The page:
The final instalment of the horror franchise Saw has topped the box office in its opening weekend.
Saw 3D is the seventh film in the ultra-violent series which has been described as ‘torture porn’. Earlier this year the franchise was named the most successful horror series of all time.
Saw 3D has been classified by the BBFC as suitable viewing for people over the age of 18. Once a film has been passed by the BBFC with an 18 certificate it is then able to be shown on television in due course. We are concerned that once this film is shown on television (as previous films in the franchise have been) it will be very easy for children to access - particularly on video-on-demand services such as iplayer, itvplayer and 4OD. Ofcom research shows that fewer than a third of parents use the password protected services available to screen what their children have access to.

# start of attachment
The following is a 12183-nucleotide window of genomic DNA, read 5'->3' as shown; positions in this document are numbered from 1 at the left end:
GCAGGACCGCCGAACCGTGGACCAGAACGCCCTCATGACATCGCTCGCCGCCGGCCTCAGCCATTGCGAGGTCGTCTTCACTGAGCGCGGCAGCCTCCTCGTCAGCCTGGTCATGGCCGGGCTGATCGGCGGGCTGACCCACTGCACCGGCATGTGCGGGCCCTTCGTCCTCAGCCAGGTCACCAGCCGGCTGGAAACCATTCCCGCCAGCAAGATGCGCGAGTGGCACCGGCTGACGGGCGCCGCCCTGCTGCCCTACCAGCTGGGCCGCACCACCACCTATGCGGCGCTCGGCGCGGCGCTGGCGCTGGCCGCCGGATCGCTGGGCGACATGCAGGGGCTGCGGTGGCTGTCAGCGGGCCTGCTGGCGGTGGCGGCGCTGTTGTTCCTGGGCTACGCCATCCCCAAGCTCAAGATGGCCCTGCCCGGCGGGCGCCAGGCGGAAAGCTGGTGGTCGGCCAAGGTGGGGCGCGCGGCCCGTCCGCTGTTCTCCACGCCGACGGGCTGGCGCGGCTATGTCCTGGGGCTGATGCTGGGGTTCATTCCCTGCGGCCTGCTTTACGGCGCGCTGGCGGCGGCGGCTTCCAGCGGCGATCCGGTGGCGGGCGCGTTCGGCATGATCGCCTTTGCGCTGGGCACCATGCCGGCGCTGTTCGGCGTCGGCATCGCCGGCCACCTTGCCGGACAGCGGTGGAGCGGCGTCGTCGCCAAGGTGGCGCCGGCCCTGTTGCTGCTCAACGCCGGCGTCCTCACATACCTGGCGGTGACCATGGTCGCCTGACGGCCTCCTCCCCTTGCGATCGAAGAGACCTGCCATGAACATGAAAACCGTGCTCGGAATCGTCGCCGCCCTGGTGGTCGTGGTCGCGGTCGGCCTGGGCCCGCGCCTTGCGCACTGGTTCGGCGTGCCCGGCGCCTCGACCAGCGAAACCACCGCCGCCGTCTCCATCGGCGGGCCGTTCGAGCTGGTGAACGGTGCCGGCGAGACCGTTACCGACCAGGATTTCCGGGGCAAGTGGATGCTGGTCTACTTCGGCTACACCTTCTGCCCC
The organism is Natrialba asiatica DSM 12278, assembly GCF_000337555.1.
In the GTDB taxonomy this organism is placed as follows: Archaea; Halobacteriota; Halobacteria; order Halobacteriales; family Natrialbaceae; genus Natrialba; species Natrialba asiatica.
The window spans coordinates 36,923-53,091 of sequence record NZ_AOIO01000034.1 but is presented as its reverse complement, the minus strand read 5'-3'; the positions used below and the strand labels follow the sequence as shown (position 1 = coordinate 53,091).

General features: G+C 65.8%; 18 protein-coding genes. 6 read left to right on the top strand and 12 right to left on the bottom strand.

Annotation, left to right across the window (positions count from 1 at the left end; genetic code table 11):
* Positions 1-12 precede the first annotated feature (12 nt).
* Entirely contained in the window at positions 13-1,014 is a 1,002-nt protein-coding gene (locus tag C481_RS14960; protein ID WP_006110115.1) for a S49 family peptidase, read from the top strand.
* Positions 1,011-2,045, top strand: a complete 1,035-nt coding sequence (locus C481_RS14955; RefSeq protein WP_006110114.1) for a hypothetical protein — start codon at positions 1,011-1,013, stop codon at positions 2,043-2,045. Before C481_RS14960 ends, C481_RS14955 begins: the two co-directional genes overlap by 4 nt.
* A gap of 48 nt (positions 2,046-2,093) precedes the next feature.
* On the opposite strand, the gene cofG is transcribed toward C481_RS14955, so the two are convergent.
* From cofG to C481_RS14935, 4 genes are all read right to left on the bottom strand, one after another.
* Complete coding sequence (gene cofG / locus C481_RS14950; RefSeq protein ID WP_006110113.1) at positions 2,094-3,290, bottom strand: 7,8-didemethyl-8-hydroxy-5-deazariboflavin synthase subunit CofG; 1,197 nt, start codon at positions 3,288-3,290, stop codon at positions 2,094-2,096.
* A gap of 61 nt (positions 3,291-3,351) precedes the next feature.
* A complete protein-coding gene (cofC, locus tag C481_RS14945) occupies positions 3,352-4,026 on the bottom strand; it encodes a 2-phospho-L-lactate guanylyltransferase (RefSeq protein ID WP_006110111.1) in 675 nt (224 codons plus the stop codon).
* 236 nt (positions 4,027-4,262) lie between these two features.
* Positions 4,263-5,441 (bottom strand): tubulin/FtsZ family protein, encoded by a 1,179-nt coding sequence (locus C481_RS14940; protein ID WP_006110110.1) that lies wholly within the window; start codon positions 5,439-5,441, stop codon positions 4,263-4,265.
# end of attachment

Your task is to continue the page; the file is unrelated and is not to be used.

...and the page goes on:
We can no longer ignore the fact that what viewers see on screen has an effect. Even the Government recognises this and is reported to be asking the producers of soap operas to include safe sex messages in their programmes. There are numerous studies linking exposure to violence in the media with violent behaviour.
If drug companies now have to pass the most stringent test to show their products don't harm even the smallest proportion of takers, should violence on the screen be any different?
Bearing in mind the cost to society, and the misery of the victims of violent behaviour, if there is the slightest possibility that media violence can cause harm is this worth the risk in the interests of entertainment?